After Years of Legal Tension, Waymo & Google Team Up to Advance Autonomous Trucking
Former legal adversaries and fierce competitors in the field of autonomous vehicles, Waymo and Uber, are working together to accelerate the adoption of driverless trucks. Uber Freight, the truck brokerage operated by the ride-hailing giant, is being integrated by Waymo into the technology that drives its self-driving big rigs.
See Uber’s blog release here
According to the companies, this “long-term strategic agreement” will allow fleet owners to deploy trucks outfitted with Waymo’s autonomous “driver” for Uber Freight’s on-demand delivery routes more swiftly.
The announcement marks a coming together of two significant side initiatives of the companies. Waymo puts its autonomous projects into two groups: Waymo One, a ride-hailing app for consumers, and Waymo Via, a platform for local and truck-based deliveries of commodities. In a similar fashion to how the company’s ride-hailing app connects drivers with passengers, Uber Freight, which debuted in 2017, links shippers and truck drivers.
Waymo described the collaboration as a “deep integration” of the technologies from both companies, including a “product roadmap” they built together that outlines how autonomous trucks will be introduced to Uber’s network once they are ready for commercial use. To gain a better understanding of how driverless trucks will take delivery orders until then, Waymo claims it will employ Uber Freight with its own test fleet.
But the collaboration goes beyond only beta testing one another’s technological innovations. In a capacity pledge aimed to emphasize the gravity of this relationship, Waymo announced it will reserve “billions of miles of its goods-only capacity for the Uber Freight network.”
Waymo and Uber were engaged in a tense debate over the direction of autonomous vehicles. The Alphabet-owned business filed a lawsuit against Uber and its affiliate, self-driving truck startup Otto, in February 2017 on grounds of alleged trade secret theft and patent infringement. Uber refused Waymo’s request for $1.4 billion and a public apology, calling it an impossibility.
Nearly a year later, the matter went to trial, but it was over fast after the two parties unexpectedly negotiated a deal. Uber later acknowledged stealing some of Waymo’s technology and committed to license it going forward. US Google engineer and founder of Otto Anthony Levandowski received an 18-month prison term for stealing trade secrets from Waymo, but former President Donald Trump eventually commuted the sentence.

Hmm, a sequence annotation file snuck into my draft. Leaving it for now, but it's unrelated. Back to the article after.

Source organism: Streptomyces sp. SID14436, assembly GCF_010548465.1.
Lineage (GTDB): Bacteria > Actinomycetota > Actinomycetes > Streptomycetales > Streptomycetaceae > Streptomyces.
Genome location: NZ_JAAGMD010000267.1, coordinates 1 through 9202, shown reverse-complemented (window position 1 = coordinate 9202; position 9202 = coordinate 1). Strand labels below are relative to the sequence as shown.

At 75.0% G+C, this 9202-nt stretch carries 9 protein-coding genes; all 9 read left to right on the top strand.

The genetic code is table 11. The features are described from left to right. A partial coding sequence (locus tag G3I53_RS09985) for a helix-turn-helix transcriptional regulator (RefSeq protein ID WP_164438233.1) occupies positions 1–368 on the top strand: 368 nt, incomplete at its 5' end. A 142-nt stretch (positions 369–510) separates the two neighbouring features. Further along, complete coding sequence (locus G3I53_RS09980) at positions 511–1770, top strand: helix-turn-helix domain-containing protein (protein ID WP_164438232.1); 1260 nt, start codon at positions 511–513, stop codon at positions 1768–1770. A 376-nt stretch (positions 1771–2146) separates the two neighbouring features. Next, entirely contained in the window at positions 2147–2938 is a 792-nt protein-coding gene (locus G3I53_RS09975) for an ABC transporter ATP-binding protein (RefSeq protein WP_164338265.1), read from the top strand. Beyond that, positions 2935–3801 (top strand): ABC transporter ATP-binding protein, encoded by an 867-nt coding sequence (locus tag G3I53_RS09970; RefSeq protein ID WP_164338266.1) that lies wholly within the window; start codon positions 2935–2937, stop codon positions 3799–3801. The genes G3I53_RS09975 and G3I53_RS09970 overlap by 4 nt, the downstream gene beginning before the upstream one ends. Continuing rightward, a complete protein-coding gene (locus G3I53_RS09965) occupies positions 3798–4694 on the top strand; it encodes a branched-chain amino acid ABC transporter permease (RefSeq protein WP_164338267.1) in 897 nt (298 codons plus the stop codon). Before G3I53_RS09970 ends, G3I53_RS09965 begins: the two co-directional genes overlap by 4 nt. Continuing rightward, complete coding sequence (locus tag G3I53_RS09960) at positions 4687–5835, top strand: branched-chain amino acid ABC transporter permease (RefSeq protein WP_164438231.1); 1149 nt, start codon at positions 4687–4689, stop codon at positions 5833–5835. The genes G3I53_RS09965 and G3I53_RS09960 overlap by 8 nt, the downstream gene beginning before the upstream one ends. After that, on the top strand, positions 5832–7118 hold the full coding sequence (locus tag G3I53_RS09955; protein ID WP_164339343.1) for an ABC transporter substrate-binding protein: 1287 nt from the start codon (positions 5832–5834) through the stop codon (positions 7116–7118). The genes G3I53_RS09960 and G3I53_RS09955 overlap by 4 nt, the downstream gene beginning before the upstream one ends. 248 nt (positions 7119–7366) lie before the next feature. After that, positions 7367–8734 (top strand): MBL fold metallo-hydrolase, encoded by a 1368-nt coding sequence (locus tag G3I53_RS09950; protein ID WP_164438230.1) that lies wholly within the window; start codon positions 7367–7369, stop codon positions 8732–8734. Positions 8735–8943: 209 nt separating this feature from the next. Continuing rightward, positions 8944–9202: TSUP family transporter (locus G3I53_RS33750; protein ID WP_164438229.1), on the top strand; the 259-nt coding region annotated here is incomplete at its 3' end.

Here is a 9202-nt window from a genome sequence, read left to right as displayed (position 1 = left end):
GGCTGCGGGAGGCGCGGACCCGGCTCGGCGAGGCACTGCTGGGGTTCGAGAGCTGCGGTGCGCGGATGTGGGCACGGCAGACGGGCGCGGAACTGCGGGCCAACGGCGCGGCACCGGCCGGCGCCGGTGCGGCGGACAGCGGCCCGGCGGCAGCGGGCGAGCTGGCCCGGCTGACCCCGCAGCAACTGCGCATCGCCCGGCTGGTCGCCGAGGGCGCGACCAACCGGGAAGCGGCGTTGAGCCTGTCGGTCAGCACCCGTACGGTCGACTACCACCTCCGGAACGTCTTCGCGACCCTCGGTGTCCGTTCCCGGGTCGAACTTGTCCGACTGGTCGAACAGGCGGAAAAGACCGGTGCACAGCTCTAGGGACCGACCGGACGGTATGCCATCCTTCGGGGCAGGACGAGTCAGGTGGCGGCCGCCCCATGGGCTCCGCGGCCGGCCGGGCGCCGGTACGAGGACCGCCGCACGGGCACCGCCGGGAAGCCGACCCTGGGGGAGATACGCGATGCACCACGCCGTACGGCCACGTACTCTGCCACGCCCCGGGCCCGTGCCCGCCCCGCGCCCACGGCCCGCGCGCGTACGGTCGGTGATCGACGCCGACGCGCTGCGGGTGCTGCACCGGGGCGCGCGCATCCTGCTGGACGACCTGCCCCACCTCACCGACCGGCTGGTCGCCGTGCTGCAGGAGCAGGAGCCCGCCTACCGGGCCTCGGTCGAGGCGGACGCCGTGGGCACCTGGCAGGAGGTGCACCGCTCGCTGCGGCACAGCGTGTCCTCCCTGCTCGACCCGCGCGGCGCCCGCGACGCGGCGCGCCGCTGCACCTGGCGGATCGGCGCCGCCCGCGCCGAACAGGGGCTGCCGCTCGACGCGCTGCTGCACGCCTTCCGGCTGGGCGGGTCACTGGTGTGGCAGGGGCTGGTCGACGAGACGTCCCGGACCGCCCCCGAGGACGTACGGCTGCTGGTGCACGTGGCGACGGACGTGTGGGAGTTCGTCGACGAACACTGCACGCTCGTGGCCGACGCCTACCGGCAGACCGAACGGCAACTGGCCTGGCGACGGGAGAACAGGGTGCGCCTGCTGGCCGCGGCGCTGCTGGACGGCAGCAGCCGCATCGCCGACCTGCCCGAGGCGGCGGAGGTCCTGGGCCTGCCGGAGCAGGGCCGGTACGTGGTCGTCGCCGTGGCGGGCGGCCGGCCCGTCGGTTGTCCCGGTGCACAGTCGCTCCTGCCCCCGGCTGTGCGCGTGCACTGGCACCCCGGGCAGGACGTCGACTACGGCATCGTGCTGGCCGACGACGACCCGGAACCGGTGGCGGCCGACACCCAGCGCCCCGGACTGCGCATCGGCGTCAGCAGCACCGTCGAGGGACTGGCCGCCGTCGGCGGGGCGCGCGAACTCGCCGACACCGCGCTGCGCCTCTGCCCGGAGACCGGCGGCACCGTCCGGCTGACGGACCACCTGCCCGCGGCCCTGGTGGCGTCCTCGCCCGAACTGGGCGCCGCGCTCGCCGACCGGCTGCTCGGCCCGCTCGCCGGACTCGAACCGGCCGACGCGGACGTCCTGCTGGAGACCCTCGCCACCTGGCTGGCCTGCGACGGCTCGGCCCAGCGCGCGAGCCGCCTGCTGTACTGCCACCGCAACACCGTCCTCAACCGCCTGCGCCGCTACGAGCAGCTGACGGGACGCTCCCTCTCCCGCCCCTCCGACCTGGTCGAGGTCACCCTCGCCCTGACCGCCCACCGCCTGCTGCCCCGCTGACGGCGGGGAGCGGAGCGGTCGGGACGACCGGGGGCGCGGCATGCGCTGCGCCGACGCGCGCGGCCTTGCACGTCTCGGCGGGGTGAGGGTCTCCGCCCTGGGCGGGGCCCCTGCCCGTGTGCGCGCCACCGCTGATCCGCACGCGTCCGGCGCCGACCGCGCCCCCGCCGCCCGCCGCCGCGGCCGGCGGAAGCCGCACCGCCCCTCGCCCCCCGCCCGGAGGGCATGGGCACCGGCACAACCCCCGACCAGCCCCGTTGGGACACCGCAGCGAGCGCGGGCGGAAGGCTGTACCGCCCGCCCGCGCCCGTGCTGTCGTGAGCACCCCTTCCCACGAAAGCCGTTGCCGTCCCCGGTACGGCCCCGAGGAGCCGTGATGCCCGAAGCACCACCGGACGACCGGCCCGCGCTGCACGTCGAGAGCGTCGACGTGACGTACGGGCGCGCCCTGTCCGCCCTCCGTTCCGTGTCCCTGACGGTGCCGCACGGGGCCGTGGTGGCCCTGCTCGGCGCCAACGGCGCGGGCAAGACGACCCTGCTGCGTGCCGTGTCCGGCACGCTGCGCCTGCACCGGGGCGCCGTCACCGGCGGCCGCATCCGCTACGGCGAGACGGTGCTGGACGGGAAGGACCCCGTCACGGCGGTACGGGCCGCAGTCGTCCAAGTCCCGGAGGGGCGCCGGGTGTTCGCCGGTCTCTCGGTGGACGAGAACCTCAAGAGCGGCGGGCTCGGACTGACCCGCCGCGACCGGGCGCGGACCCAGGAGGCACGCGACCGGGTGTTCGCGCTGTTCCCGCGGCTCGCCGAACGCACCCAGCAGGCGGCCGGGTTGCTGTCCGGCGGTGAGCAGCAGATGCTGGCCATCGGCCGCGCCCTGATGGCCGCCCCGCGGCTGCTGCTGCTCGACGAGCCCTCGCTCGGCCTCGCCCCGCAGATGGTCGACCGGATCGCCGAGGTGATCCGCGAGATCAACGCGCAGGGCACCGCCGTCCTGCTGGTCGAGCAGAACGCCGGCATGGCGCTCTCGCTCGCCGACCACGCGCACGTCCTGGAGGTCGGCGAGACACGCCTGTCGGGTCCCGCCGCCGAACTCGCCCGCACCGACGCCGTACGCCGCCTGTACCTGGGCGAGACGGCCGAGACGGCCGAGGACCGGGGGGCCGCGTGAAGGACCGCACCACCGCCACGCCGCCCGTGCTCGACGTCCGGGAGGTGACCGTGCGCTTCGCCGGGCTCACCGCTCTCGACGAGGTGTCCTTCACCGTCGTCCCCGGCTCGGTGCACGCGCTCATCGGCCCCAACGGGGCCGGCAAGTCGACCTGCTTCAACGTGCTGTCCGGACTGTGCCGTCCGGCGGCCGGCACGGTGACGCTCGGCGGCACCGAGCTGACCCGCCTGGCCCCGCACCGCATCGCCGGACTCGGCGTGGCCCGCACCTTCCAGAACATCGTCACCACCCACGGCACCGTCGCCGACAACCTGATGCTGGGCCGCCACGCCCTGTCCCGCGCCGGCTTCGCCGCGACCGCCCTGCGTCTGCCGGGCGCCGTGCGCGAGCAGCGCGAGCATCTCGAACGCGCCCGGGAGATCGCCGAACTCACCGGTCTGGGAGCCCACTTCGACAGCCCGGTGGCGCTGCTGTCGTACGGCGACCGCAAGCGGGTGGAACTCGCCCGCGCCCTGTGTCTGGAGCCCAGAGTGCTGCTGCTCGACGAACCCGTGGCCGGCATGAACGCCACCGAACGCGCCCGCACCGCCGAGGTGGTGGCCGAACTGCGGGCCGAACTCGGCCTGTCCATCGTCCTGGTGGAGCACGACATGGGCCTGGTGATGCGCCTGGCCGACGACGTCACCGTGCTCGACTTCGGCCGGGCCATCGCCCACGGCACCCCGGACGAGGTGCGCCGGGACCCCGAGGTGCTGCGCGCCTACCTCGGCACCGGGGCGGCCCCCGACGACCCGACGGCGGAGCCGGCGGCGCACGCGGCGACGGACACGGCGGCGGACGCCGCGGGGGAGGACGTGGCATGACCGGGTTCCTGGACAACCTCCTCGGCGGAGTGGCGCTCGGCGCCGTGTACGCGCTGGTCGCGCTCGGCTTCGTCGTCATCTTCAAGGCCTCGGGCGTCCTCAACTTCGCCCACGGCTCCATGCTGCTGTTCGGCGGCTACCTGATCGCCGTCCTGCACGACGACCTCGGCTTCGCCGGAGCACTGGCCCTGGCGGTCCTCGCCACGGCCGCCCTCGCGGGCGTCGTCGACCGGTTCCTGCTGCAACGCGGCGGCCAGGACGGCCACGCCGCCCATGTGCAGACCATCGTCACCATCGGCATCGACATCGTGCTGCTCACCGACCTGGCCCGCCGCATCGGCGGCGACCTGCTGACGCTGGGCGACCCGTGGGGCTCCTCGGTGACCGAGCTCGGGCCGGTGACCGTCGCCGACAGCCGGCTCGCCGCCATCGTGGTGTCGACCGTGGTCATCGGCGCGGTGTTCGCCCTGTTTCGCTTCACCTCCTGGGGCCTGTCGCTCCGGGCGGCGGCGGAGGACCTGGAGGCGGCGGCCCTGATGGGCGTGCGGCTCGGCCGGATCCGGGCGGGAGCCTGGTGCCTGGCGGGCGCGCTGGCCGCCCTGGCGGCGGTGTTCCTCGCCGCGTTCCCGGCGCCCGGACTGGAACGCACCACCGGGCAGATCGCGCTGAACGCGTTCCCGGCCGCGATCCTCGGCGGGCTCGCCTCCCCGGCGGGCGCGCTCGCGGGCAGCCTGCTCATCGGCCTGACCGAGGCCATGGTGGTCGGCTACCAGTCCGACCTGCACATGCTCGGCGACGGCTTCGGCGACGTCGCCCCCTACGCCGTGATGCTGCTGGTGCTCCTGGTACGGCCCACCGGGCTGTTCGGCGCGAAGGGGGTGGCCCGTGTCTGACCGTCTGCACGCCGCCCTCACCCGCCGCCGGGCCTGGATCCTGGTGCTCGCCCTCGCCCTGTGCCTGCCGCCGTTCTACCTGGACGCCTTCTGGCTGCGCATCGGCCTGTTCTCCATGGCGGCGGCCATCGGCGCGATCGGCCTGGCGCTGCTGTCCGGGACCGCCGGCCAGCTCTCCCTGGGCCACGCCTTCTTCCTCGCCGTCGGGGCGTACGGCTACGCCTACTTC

The announcement makes no reference to prior transgressions. As part of a wider investment in autonomous technology, Uber had been working on its own self-driving truck, but eventually offloaded it to Aurora, a company created by the former director of Waymo when it was still just Google’s self-driving vehicle project. Uber had to abandon its AV project because to ballooning expenses and the incident in Arizona where a self-driving Uber car hit and killed a pedestrian.
Waymo has recently entered into a flurry of agreements in an effort to expand its fledgling trucking business. The Google offshoot has stated that it does not want to own or manage its own fleet of trucks and would instead collaborate with carriers, brokers, and truck manufacturers to incorporate its technology into the freight transportation industry.
Despite the fact that neither Uber Freight nor its parent company owns a fleet, the two companies believe that their integration will “unlock much-needed capacity for shippers, increase fuel efficiency, give carriers the chance to scale their businesses, and ultimately streamline global supply chains to everyone’s benefit.”